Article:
Six-nation project comes closer toward linking up power grids

Jul 19, 2001 02:00 AM

Lebanon, Jordan, Syria, Egypt, Turkey, and Iraq are coming closer toward linking up their power grids and creating a regional network by 2002 that will save up to $ 1.5 bn in combined energy costs. The six-nation project, commonly known as EIJLST (Egypt, Iraq, Jordan, Lebanon, Syria, Turkey), will near completion after Iraq and Turkey link power networks by the end of 2002.
But the project will soon expand to include seven, eight or nine nations in two years time as more countries hook up to the grid, which will eventually link up with countries as far afield as the Gulf Cooperation Council, North Africa, Mediterranean region (MEDRING project) and the 15-nation European Union. Libya's imminent entry to the six-nation grid will set the stage for a regional grid with North African states Morocco, Algeria and Tunisia.
So far, Jordan, Syria and Egypt have finalized a three-way connection and Lebanon is expected to join the bandwagon in the fourth quarter of 2002, after the Lebanese government awards the project to an international bidder in August this year. These points of progress and other issues are buoying the project's six energy ministers, who are gathering in Beirut for EIJLST's eighth annual ministerial meeting.

The ministers, who are due to issue recommendations, reiterated their commitment to accelerate the pace of the project, which has been in the works since 1987. Energy and Water Minister Mohammed Abdel-Hamid Beydoun said that Lebanon will start its link-up to the grid through Syria as soon as it awards the $ 30 mm project being funded by the Kuwait-based Arab Fund for Economic and Social Development. Syria and Lebanon are shortly expected to sign a bilateral agreement for the link-up.
Lebanon is already linked to Syria through two power lines, one in the North and another in eastern Lebanon, which provide the country with around 160 MW per year. "This Goliath project will have a significant impact on economic growth in Lebanon," said Beydoun during the ministerial meeting atthe Energy and Water Ministry. The six-way power grid is expected to help Lebanon save $ 250 mm which would have been spent on building new power-generation plants to meet Lebanon's increasing power demand.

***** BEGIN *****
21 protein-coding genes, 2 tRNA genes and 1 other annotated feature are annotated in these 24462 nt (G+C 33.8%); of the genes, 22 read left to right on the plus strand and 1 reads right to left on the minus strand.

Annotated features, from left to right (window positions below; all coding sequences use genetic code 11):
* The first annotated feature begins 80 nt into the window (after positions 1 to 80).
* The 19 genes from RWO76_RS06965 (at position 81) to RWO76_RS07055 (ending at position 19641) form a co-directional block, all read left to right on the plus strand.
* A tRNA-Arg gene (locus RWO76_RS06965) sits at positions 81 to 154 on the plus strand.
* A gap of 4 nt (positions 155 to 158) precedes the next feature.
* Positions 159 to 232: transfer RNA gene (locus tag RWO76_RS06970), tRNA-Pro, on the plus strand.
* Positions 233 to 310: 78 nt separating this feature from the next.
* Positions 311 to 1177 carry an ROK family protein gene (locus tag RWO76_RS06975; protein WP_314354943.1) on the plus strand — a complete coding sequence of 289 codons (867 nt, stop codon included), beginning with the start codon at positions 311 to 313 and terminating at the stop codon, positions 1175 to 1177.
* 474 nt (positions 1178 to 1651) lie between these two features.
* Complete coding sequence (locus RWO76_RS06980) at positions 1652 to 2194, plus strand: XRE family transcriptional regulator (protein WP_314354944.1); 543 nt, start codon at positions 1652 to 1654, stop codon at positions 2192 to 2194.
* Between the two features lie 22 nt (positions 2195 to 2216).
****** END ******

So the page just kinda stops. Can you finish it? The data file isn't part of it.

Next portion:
Currently Lebanon produces around 1,200 MW a year, although the country's power-generation capacity is estimated at 1,700 MW a year. Due to frequent malfunctioning and ongoing renovation at Lebanon's seven power-generation plants, Lebanon cannot meet this capacity. Lebanon's power needs are estimated at 2,000 MW a year and energy consumption is set to increase by 4 to 6 % a year, according to the Energy Ministry's estimates.
For that reason, Lebanon is banking on buying 400 MW through the six-way grid. This grid will in the future link up with the six-nation GCC, which is yet to be interconnected, paving the way for joining the European Union's network either through Turkey-Greece and/or Morocco-Algeria-Spain.
Egyptian Energy Minister Ali Saidi said the six-nation grid will be boosted once the four-nation gas project signed last year by Jordan, Lebanon, Syria and Egypt is implemented by 2003. However Lebanon has started preparations for the gas linkup by receiving tenders for buying natural gas from Syria, which is going to be Lebanon's initial gas supplier to operate the country's two gas-powered stations in Beddawi and Zahrani. "The six-nation power grid is just a facet of regional cooperation, which has taken on other shapes, mainly through the gas project," Saidi said.

Egypt has already hooked up with Libya, which is set to become the seventh nation to join the six-nation power grid and will soon be followed by Morocco, Greece and Tunisia. Iraq so far has been unable to link-up to the grid due to the extensive infrastructure damage incurred during the Gulf War and the United Nations block on power projects, according to its energy minister. "The UN's 661 committee has frozen since 1996 contracts worth $ 1 bn, which were set to provide us with the necessary equipment and installations needed to upgrade our power grid," said Iraqi Energy Minister Subhan Faisal. "Only 15 % of these contracts approved by the oil-for-food program went through."
Turkey, a candidate for European Union membership, is likely to be the Arab world's link to the European Union and the northern Mediterranean region. "The most important aspect of our relations with the EU which might affect our common project has been improvement on the synchronous integration of the Turkish power system with the European Interconnected Network," said Turkish Energy Minister Zekic Cakan. "Turkey's interconnection with the European power system will substantially contribute to the creation of... the MEDRING project."

What the savings add up to:
Lebanon Jordan Syria Egypt Turkey Iraq Total Savings
MW 400 250 500 400 800 750 3,100
Savings $ mm 250 113 225 180 360 338 1,466

Schedule for six-nation grid:
Egypt-Jordan completed 1999
Jordan-Syria completed 2000
Jordan-Syria-Egypt completed 2001
Syria- Turkey expected end-2001
Lebanon- Syria expected end-2002
Syria-Iraq expected 2002
Iraq-Turkey expected.

Source: The Daily Star
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